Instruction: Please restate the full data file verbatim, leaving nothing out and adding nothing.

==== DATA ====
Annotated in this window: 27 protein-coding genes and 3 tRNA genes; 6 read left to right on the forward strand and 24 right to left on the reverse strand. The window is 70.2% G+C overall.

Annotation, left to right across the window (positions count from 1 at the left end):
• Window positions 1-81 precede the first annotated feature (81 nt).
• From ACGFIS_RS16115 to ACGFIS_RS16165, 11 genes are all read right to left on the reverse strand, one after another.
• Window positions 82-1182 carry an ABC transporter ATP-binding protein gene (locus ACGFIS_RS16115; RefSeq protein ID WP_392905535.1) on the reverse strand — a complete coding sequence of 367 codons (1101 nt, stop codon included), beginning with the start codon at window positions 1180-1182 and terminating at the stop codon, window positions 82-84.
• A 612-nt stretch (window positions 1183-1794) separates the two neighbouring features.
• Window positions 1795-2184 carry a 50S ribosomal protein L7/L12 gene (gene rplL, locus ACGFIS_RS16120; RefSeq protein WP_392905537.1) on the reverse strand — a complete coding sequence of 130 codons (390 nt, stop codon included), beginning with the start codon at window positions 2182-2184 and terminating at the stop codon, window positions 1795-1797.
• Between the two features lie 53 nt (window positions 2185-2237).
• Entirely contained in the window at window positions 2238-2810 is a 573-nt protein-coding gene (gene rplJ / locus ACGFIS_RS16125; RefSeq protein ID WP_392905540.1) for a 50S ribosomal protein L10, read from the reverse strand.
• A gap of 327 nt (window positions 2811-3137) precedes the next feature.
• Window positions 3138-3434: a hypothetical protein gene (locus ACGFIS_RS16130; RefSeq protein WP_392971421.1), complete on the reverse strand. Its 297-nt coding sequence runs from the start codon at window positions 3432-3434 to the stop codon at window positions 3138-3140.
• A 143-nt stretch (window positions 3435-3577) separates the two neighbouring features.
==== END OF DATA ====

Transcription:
Annotated in this window: 27 protein-coding genes and 3 tRNA genes; 6 read left to right on the forward strand and 24 right to left on the reverse strand. The window is 70.2% G+C overall.

Annotation, left to right across the window (positions count from 1 at the left end):
• Window positions 1-81 precede the first annotated feature (81 nt).
• From ACGFIS_RS16115 to ACGFIS_RS16165, 11 genes are all read right to left on the reverse strand, one after another.
• Window positions 82-1182 carry an ABC transporter ATP-binding protein gene (locus ACGFIS_RS16115; RefSeq protein ID WP_392905535.1) on the reverse strand — a complete coding sequence of 367 codons (1101 nt, stop codon included), beginning with the start codon at window positions 1180-1182 and terminating at the stop codon, window positions 82-84.
• A 612-nt stretch (window positions 1183-1794) separates the two neighbouring features.
• Window positions 1795-2184 carry a 50S ribosomal protein L7/L12 gene (gene rplL, locus ACGFIS_RS16120; RefSeq protein WP_392905537.1) on the reverse strand — a complete coding sequence of 130 codons (390 nt, stop codon included), beginning with the start codon at window positions 2182-2184 and terminating at the stop codon, window positions 1795-1797.
• Between the two features lie 53 nt (window positions 2185-2237).
• Entirely contained in the window at window positions 2238-2810 is a 573-nt protein-coding gene (gene rplJ / locus ACGFIS_RS16125; RefSeq protein ID WP_392905540.1) for a 50S ribosomal protein L10, read from the reverse strand.
• A gap of 327 nt (window positions 2811-3137) precedes the next feature.
• Window positions 3138-3434: a hypothetical protein gene (locus ACGFIS_RS16130; RefSeq protein WP_392971421.1), complete on the reverse strand. Its 297-nt coding sequence runs from the start codon at window positions 3432-3434 to the stop codon at window positions 3138-3140.
• A 143-nt stretch (window positions 3435-3577) separates the two neighbouring features.